Paul Klee (1879-1940)
Paul Klee (1879-1940)

Weil alles fliesst

Paul Klee (1879-1940)
Weil alles fliesst
signed 'Klee' (lower left)
watercolor and pen and black ink on paper laid down on paper
Sheet size: 6½ x 9 in. (16.5 x 22.9 cm.)
Mount size: 8½ x 10¾ in. (21.6 x 27.3 cm.)
Executed circa 1929
Walter Kaesbach, Hemmenhofen (gift from the artist).
Hans Neumann, Caracas.
Roman Norbert Ketterer, Stuttgart; sale, Stuttgarter Kunstkabinett, 3 May 1961, lot 246.
Anon. (acquired at the above sale by the family of the owner); sale, Christie's, New York, 14 November 1996, lot 295.
Acquired at the above sale by the present owner.
The Paul Klee Foundation, ed., Paul Klee, Catalogue raisonné, Bern, 2001, vol. 5, p. 409, no. 5106 (illustrated).
Dusseldorf, Galerie Alex Vömel, Paul Klee, August Macke, October 1952, no. 29.
Pasadena Art Museum; San Francisco Museum of Art; Columbus Gallery of Fine Arts; Cleveland Museum of Art; Kansas City, William Rockhill Nelson Gallery of Art; Baltimore Museum of Art; St. Louis, Washington University Gallery of Art and Philadelphia Museum of Art, Paul Klee, A Retrospective Exhibition, February 1967-February 1968, no. 121 (illustrated, p. 83).
Caracas, Museo de Bellas Artes, Paul Klee, July 1969, no. 6 (illustrated).
Caracas, Museo de Bellas Artes, Arte Aleman en Venezuela, June-August 1979.

Lot Essay

Paul Klee has been described as the greatest realist of our time. His realism, however, is concerned with the essence of things, and not their surface appearance. In this regard, there has indeed been no artist who better captures the spirit and inner workings of our world. The link between the inner self and the outer animal is more complete in Klee's work than in that of any of his contemporaries. As Will Grohmann has explained,

Group his themes together and they encompass the universe, not only the plenitude of things but the secrets of their birth and growth, the mystery of their innumerable sublunar and cosmic linkages. His art mirrors almost every area of human thought; he visualizes the rise, evolution, and fate of human, plant, and animal life, as well as their transformation into primeval and potential states (Paul Klee 1879-1949: A Retrospective Exhibition, exh. cat., The Solomon R. Guggenheim Museum, New York, 1967, p. 14).

Weil alles fliesst is a whimsical drawing, which illustrates Klee's vision of nature while accentuating his skill as a draftsman. An organic creature, an odd cross between a slug and a mountain goat, is executed on a green background. Though one can identify this form as an animal of some sort, it is not meant to represent a specific one. Rather, the viewer immediately focuses on the lines within the figure--how they curve and where they intersect. The eye follows the lines from the tips of the creature's three antennae down, as they curve over the forehead and explode into a ball of frenzied disarray at the back of the head, perhaps signifying the brain's activity. From there, the lines travel down and split, with one section continuing through the creature's body, along its back and then up to its tail where there is an explosion of undulating lines and organic formations. Klee's use of color organizes the process, filling in different solid colors in between the lines. This clearly divides them into separate elements, perhaps to represent the digestive tract.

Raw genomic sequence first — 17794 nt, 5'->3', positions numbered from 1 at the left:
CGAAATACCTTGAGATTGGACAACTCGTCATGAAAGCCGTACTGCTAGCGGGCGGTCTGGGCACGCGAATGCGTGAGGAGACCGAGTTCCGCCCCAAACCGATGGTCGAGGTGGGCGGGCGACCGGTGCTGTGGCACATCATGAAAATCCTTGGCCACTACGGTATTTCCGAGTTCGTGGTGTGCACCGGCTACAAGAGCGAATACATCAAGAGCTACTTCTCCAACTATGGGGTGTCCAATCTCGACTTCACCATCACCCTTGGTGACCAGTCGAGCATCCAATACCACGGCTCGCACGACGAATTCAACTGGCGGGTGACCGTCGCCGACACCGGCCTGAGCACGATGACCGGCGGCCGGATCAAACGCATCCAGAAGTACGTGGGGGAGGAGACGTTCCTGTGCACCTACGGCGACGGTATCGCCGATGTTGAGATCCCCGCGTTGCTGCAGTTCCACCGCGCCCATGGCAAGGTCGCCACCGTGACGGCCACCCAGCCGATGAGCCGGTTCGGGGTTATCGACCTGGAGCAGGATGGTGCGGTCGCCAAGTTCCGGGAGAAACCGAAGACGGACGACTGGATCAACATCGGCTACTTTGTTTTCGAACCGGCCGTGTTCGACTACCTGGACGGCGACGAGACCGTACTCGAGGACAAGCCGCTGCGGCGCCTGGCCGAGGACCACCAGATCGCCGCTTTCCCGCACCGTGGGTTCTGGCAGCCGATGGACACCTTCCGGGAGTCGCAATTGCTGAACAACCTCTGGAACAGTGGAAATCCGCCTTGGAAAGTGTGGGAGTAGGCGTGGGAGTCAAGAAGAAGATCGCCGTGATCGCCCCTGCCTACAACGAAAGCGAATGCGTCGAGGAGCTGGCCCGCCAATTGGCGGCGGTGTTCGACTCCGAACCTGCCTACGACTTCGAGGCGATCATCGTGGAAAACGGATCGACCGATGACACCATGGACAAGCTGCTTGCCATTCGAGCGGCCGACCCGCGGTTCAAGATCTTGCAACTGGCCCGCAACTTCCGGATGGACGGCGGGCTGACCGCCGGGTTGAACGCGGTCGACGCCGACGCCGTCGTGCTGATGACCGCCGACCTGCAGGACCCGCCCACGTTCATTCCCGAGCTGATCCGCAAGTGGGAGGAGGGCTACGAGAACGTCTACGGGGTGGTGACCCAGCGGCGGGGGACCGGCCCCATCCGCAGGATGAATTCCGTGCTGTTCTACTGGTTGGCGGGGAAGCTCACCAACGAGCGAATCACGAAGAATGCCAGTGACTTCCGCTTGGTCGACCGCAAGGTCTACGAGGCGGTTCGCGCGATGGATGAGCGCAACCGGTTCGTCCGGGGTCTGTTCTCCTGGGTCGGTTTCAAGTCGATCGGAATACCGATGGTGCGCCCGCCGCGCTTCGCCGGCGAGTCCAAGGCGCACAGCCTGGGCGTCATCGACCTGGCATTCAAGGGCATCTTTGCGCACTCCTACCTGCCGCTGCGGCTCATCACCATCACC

Yet this is not a scientific account of a specific animal's biological processes. This is Klee's highly organized perception of the natural world. He titles the work Weil alles fliesst, literally "because everything flows." An avid reader of philosophy, it is likely that Klee was referencing Heraclitus' famous observation that "everything is in a state of flux." The movement and flow within this organic form can therefore be understood both as a representation of the order of nature, and as a larger metaphor for the endless continuum in which the entire universe exists.

According to the Paul Klee Stiftung this work was removed from its orginal mount and most likely remounted and reinscribed with its title by Felix Klee in 1954.

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